After years of careful development, our synod now has a new hymnal. Someone may well ask the question, “Why a new hymnal? What is wrong with the one that we’re using now?”
It’s important to note first of all that our synod has used a variety of hymnals throughout its history. The earliest ones were brought from Germany by immigrants. Since those immigrants came from different parts of Germany, there were considerable differences in the hymnals congregations used. In 1870 the synod produced its first hymnal, Evang.-Lutherisches Gesangbuch (Evangelical Lutheran Songbook), which contained hymn texts but no musical scores. It was not widely adopted because it contained a number of hymns with questionable texts. To satisfy these concerns, it was revised two years later, keeping the same name.
In the early 1900s, as more English-speaking people joined the synod, a small English hymnal, Church Hymnal, was published. It contained only 115 English-language hymns. It was our synod’s first foray into providing English resources for worship.
Sensing worship materials produced by our synod should be expanded, some leaders encouraged the synod to approach the Lutheran Church–Missouri Synod and suggest a joint hymnal project. The result of a decade of work was The Lutheran Hymnal, which was quickly adopted by most WELS congregations. Published in 1941, it remained in use for more than 50 years until the appearance of our current hymnal, Christian Worship, in 1993.
“Why a new hymnal?” History provides a variety of answers. The first hymnals were produced in response to the wide variety of hymnals in use and were intended to bring about a degree of consistency from congregation to congregation. Some hymnals were introduced because of perceived weaknesses in previous hymnals. The 1941 hymnal came about because English had become the language of worship in our congregations and there was a need for a quality English-language hymnal. The 1993 hymnal was prompted partly because new translations of the Bible, such as the NIV, were increasingly being used in congregational worship and for personal Bible reading. In addition, new hymns and worship resources were continually being produced, some of which deserved to be included in our regular worship.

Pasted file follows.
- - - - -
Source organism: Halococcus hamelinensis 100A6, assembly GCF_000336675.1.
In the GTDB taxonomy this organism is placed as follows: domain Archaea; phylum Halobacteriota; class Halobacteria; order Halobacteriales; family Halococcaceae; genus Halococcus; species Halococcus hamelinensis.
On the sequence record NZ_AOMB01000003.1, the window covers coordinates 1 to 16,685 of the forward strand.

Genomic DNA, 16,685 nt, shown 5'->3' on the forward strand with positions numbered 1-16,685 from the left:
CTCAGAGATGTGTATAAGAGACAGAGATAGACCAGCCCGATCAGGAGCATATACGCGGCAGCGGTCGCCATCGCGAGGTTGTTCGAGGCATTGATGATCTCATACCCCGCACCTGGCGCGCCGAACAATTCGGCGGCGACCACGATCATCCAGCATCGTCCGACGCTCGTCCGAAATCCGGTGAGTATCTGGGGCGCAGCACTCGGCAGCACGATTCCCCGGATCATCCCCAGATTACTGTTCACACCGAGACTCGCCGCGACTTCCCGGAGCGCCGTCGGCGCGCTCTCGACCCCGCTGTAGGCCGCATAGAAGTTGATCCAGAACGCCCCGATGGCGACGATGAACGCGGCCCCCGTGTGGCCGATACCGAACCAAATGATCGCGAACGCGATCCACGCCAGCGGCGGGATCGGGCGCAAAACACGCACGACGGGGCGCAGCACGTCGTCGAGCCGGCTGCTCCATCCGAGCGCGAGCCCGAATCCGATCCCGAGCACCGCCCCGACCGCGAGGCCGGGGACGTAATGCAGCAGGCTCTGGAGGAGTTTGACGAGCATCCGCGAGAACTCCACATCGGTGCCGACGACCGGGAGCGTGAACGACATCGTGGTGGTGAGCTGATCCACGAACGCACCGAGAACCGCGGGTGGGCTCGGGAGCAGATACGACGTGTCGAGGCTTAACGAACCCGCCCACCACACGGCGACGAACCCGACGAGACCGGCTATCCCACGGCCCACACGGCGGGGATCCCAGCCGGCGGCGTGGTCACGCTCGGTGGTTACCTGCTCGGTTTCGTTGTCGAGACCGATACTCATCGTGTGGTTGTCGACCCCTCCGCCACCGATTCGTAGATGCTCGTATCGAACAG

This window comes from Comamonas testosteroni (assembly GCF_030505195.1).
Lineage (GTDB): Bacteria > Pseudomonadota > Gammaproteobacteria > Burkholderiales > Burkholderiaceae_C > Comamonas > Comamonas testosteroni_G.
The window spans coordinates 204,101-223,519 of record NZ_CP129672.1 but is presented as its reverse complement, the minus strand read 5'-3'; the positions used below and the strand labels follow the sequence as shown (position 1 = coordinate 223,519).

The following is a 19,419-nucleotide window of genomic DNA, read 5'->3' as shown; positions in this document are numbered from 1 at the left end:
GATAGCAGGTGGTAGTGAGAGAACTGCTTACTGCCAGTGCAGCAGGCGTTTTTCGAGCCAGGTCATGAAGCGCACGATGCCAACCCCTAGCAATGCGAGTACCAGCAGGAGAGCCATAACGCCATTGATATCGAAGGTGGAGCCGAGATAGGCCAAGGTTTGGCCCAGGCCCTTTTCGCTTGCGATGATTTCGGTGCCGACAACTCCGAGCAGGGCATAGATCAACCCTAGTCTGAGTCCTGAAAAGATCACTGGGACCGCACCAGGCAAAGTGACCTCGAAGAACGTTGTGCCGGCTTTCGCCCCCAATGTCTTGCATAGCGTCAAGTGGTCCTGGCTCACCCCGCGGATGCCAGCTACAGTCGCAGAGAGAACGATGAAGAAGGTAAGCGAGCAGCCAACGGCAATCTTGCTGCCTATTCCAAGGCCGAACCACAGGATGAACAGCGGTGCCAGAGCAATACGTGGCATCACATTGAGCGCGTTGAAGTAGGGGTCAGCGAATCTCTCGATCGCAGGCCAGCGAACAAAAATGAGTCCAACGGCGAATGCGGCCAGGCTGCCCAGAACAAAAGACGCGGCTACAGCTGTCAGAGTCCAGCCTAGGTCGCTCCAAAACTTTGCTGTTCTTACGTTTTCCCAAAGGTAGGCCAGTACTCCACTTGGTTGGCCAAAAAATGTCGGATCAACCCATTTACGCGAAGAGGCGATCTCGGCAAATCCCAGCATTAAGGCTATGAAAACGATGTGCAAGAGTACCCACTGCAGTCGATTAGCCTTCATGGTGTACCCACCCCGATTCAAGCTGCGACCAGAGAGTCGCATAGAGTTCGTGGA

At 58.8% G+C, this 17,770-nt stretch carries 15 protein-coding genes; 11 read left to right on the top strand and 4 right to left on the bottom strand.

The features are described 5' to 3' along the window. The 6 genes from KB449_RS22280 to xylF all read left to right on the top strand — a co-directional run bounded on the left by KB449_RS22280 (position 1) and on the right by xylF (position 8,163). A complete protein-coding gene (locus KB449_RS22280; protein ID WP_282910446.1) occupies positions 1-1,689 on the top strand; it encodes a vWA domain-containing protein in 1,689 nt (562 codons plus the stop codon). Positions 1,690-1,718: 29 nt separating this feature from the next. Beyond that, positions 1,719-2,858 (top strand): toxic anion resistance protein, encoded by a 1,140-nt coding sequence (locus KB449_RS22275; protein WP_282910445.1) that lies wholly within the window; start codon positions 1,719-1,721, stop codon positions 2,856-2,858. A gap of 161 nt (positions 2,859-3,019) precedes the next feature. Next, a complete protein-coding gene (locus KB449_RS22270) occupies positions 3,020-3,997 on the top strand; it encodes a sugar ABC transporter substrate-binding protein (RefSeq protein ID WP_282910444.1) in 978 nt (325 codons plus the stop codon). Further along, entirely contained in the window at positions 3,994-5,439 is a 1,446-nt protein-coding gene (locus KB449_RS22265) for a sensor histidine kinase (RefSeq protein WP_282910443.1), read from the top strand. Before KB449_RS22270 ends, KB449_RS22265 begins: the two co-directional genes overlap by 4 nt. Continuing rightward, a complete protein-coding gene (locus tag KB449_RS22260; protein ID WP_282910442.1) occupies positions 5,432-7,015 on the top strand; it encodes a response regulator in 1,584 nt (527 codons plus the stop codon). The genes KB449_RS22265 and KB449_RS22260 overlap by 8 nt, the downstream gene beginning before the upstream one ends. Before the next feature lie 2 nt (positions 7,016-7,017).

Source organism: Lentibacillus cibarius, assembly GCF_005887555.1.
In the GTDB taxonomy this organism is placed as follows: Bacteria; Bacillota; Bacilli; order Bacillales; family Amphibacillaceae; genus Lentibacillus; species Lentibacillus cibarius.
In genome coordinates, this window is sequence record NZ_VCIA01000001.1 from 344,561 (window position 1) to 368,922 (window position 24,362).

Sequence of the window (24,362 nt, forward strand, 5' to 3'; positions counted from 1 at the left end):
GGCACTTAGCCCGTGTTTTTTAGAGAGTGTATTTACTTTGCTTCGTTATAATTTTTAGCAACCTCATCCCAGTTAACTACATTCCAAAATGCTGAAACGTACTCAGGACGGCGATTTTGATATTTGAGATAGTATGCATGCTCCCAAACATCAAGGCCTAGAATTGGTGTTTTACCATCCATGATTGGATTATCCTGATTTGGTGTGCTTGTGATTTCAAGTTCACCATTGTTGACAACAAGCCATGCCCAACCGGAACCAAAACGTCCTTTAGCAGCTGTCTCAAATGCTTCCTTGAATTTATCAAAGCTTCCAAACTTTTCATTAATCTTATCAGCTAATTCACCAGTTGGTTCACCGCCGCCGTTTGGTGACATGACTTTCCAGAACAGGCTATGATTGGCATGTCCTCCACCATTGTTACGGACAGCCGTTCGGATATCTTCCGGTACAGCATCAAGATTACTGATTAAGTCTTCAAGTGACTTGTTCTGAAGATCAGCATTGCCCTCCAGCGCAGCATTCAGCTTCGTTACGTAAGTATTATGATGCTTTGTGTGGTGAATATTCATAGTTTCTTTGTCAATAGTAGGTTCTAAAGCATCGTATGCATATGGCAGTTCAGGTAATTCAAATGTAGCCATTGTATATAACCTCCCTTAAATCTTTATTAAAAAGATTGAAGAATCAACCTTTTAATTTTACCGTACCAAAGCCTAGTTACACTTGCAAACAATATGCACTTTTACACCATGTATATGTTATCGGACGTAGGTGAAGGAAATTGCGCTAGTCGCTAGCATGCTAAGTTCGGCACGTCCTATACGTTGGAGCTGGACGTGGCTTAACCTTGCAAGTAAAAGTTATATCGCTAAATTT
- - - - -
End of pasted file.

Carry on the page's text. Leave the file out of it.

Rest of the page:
The synod’s new hymnal, which has retained the name Christian Worship, is intended to be a resource for the times in which we regularly gather with our fellow Christians to hear God’s Word, to receive the sacrament, to sing God’s praises, and to enjoy the blessings of fellowship. It incorporates many new hymns that have been written since the introduction of our last hymnal. It offers variety and freshness in the orders of service in our worship. It will offer resources that preserve our rich heritage as a confessional Lutheran liturgical church. Like hymnals that have gone before, it will be a tool that will be used by our members in their home devotions individually or with their families.
Congregations will make their own decisions whether or not to use the new hymnal. It’s my prayer that they do. I believe that it will be a rich resource that will keep us unified in our worship and will be a blessing to all who use it.
Author: Mark Schroeder
Volume 108, Number 8
Issue: August 2021